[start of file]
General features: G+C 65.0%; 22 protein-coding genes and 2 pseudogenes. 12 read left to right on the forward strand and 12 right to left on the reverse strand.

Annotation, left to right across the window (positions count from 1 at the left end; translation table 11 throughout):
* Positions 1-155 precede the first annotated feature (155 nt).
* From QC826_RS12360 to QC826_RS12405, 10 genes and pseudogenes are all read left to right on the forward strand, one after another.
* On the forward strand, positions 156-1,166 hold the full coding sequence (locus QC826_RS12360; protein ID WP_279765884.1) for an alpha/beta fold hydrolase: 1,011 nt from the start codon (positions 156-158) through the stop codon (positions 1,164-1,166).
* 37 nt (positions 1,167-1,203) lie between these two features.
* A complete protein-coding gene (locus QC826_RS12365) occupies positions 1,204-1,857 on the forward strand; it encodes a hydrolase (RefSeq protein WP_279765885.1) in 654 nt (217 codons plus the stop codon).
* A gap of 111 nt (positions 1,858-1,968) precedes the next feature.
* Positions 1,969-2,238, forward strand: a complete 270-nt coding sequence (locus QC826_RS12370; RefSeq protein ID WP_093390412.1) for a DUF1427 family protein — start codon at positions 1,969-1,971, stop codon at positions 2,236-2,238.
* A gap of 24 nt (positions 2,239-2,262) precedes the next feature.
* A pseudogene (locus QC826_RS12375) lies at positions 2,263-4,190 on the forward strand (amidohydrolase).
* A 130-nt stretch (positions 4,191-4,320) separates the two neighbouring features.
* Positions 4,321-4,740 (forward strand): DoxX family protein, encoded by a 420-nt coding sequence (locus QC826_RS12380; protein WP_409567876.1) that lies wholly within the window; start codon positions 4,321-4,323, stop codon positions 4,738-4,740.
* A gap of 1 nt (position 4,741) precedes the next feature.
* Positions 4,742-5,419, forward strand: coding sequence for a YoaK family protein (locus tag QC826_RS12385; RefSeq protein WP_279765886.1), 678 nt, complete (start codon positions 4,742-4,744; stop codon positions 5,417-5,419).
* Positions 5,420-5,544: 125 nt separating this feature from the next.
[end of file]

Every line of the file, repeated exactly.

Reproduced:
General features: G+C 65.0%; 22 protein-coding genes and 2 pseudogenes. 12 read left to right on the forward strand and 12 right to left on the reverse strand.

Annotation, left to right across the window (positions count from 1 at the left end; translation table 11 throughout):
* Positions 1-155 precede the first annotated feature (155 nt).
* From QC826_RS12360 to QC826_RS12405, 10 genes and pseudogenes are all read left to right on the forward strand, one after another.
* On the forward strand, positions 156-1,166 hold the full coding sequence (locus QC826_RS12360; protein ID WP_279765884.1) for an alpha/beta fold hydrolase: 1,011 nt from the start codon (positions 156-158) through the stop codon (positions 1,164-1,166).
* 37 nt (positions 1,167-1,203) lie between these two features.
* A complete protein-coding gene (locus QC826_RS12365) occupies positions 1,204-1,857 on the forward strand; it encodes a hydrolase (RefSeq protein WP_279765885.1) in 654 nt (217 codons plus the stop codon).
* A gap of 111 nt (positions 1,858-1,968) precedes the next feature.
* Positions 1,969-2,238, forward strand: a complete 270-nt coding sequence (locus QC826_RS12370; RefSeq protein ID WP_093390412.1) for a DUF1427 family protein — start codon at positions 1,969-1,971, stop codon at positions 2,236-2,238.
* A gap of 24 nt (positions 2,239-2,262) precedes the next feature.
* A pseudogene (locus QC826_RS12375) lies at positions 2,263-4,190 on the forward strand (amidohydrolase).
* A 130-nt stretch (positions 4,191-4,320) separates the two neighbouring features.
* Positions 4,321-4,740 (forward strand): DoxX family protein, encoded by a 420-nt coding sequence (locus QC826_RS12380; protein WP_409567876.1) that lies wholly within the window; start codon positions 4,321-4,323, stop codon positions 4,738-4,740.
* A gap of 1 nt (position 4,741) precedes the next feature.
* Positions 4,742-5,419, forward strand: coding sequence for a YoaK family protein (locus tag QC826_RS12385; RefSeq protein WP_279765886.1), 678 nt, complete (start codon positions 4,742-4,744; stop codon positions 5,417-5,419).
* Positions 5,420-5,544: 125 nt separating this feature from the next.